Living longer, healthier lives is undeniably a blessing. Yet, with increased longevity comes the likely reality of needing long-term healthcare. This raises questions about who will provide it and how it will be paid for. While many envision comfortable retirement years, the financial burden of long-term care (LTC) needs can derail even the best-laid plans.

According to the Administration for Community Living (ACL), approximately 69% of people turning 65 today will require some form of long-term care services, with 20% of those needing it for over five years. This same government data reports women receive LTC services for 3.7 years on average, while men average 2.2 years.

Whether it’s in-home assistance, assisted living, or skilled nursing care, the costs can be staggering. Data from Genworth suggests annual median costs for the Johnson City region range from around $50,000 for in-home care and assisted living facilities to around $99,000-105,000 for semi-private and private nursing homes. This same data projects these median annual chronic healthcare costs will increase about 20% by 2030.

How can you manage this risk and safeguard your financial future from a long-term care need?

Self-insuring might be attractive for some. After all, relying on your savings offers flexibility and avoids insurance premiums. Alternatively, there are strategies that may allow you to offload uncertainty and financial risk onto an insurance company.

One such option is to consider a long-term care rider on your life insurance policy. These riders leverage your existing premiums to provide additional coverage for potential long-term care needs. Hybrid life and long-term care policies come with guaranteed, locked-in premiums and access to tax-free LTC benefits if needed. When the LTC benefit pool is not exhausted on a hybrid policy, it functions as life insurance for the designated beneficiaries.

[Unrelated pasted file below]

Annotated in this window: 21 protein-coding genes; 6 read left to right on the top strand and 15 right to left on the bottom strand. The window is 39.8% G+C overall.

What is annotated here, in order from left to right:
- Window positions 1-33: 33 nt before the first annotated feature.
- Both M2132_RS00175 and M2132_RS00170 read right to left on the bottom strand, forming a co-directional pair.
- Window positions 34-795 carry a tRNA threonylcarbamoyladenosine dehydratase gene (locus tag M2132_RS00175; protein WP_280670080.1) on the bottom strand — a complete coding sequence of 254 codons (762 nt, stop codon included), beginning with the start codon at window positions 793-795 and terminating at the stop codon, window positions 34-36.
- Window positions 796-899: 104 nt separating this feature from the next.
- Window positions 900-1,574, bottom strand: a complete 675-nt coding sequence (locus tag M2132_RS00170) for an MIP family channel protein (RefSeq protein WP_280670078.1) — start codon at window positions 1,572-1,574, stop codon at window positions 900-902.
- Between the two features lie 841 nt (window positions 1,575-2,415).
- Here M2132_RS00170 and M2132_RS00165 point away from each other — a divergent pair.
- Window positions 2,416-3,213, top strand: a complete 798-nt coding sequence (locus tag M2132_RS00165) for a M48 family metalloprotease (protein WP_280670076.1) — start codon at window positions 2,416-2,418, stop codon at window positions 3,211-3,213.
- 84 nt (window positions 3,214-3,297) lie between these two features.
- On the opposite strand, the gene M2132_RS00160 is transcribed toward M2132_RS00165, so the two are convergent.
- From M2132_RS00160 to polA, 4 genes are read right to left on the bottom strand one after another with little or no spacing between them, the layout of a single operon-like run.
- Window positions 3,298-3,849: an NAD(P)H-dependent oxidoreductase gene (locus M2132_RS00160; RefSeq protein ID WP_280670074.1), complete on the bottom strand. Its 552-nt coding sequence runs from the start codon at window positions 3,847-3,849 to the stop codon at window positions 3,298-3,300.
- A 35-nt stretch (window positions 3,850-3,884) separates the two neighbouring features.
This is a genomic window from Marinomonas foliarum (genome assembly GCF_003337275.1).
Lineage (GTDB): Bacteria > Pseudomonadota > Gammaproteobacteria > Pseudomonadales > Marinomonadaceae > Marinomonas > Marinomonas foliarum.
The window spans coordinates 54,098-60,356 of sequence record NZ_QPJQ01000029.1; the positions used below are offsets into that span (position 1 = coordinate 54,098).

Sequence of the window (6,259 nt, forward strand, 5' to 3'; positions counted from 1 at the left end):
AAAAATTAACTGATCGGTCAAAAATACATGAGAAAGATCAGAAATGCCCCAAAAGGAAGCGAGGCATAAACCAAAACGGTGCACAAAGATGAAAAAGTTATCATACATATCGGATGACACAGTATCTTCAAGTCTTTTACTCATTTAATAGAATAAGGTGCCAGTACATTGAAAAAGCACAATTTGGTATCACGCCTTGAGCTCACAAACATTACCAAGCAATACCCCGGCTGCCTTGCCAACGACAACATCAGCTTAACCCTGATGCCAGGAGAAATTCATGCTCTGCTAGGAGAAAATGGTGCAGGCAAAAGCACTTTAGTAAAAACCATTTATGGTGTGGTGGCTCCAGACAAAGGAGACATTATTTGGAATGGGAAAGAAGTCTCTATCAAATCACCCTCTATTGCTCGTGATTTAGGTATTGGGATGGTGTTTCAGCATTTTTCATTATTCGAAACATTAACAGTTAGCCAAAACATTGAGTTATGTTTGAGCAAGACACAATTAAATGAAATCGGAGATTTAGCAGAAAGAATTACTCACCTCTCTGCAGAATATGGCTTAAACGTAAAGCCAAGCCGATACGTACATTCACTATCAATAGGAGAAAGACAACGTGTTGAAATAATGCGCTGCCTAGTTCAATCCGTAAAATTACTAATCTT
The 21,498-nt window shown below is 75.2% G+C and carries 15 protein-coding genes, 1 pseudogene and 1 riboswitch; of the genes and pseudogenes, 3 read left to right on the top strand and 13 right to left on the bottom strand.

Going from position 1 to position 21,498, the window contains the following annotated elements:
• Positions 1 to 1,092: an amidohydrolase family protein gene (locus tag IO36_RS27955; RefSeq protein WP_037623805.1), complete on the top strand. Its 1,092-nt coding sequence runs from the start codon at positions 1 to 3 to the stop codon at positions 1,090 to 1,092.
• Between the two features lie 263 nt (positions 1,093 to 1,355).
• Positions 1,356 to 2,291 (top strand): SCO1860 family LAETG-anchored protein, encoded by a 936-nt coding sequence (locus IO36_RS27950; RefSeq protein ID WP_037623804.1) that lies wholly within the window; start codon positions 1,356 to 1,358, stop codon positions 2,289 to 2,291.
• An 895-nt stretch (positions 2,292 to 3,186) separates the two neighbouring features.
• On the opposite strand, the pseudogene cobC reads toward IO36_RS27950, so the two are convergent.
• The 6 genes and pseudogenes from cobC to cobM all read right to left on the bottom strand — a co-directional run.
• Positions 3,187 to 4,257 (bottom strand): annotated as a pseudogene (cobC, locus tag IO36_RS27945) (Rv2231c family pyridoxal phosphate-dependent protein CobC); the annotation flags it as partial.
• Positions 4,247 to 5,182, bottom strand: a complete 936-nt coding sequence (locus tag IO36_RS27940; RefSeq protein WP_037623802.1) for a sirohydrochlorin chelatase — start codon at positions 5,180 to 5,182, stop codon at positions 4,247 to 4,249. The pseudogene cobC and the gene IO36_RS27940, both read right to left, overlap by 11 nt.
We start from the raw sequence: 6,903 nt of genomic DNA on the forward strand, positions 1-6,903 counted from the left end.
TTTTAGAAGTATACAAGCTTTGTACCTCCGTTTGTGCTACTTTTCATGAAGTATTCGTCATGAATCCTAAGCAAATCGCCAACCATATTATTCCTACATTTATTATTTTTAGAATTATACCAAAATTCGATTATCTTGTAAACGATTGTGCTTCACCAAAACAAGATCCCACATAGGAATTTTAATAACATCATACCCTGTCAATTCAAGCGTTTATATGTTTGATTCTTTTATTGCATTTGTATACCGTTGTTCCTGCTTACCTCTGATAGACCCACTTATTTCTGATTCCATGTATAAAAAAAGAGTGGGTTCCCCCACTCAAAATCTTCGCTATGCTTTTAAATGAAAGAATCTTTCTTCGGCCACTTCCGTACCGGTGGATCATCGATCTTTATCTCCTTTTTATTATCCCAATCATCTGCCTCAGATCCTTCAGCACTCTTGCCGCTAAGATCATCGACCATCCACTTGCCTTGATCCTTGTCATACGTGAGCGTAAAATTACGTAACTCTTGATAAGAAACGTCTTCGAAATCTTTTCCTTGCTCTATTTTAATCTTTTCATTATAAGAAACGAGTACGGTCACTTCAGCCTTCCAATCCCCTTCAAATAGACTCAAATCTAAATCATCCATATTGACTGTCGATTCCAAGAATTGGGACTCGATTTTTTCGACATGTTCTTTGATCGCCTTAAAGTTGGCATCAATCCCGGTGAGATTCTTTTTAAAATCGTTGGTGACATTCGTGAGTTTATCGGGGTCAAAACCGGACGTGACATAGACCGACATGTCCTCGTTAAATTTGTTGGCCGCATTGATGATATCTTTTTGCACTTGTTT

Another option is the traditional tax-qualified long-term care policy. Similar to hybrid policies, these provide tax-free monthly benefits for long-term care services. Additionally, some premiums may be tax-deductible. These policies are guaranteed renewable, which ensures continuous coverage. However, if the insurance carrier is losing money and proves that to the state department by filing a loss ratio, then assuming they get approval, they hold the right to increase premium on traditional LTC across the board. Thus, many like the idea of the hybrid policies which have flat premiums and cover two financial risks in one.

Choosing the right path requires careful consideration. Factors like your family history of needing care, available family support, financial situation, and legacy goals play a vital role. A combination of strategies might be ideal for some, while others may find comfort in a single comprehensive plan.

An important takeaway is to address long-term care planning sooner rather than later. Ignoring this aspect of retirement planning can have unintended consequences. Depending on health status, generally the time to start considering if LTC might be appropriate is age 50 to 65. By taking proactive steps, you can ensure a dignified future for yourself and your loved ones.

Should you have questions or concerns, please feel free to reach out to us. We’re happy to help answer questions that may help you make informed decisions when it comes to your financial future.

February 8, 2024

The Looming Long-Term Care Shadow: Planning for Your Golden Years

Living longer, healthier lives is undeniably a blessing. Yet, with increased longevity comes the likely reality of needing long-term healthcare. This raises questions about who will […]
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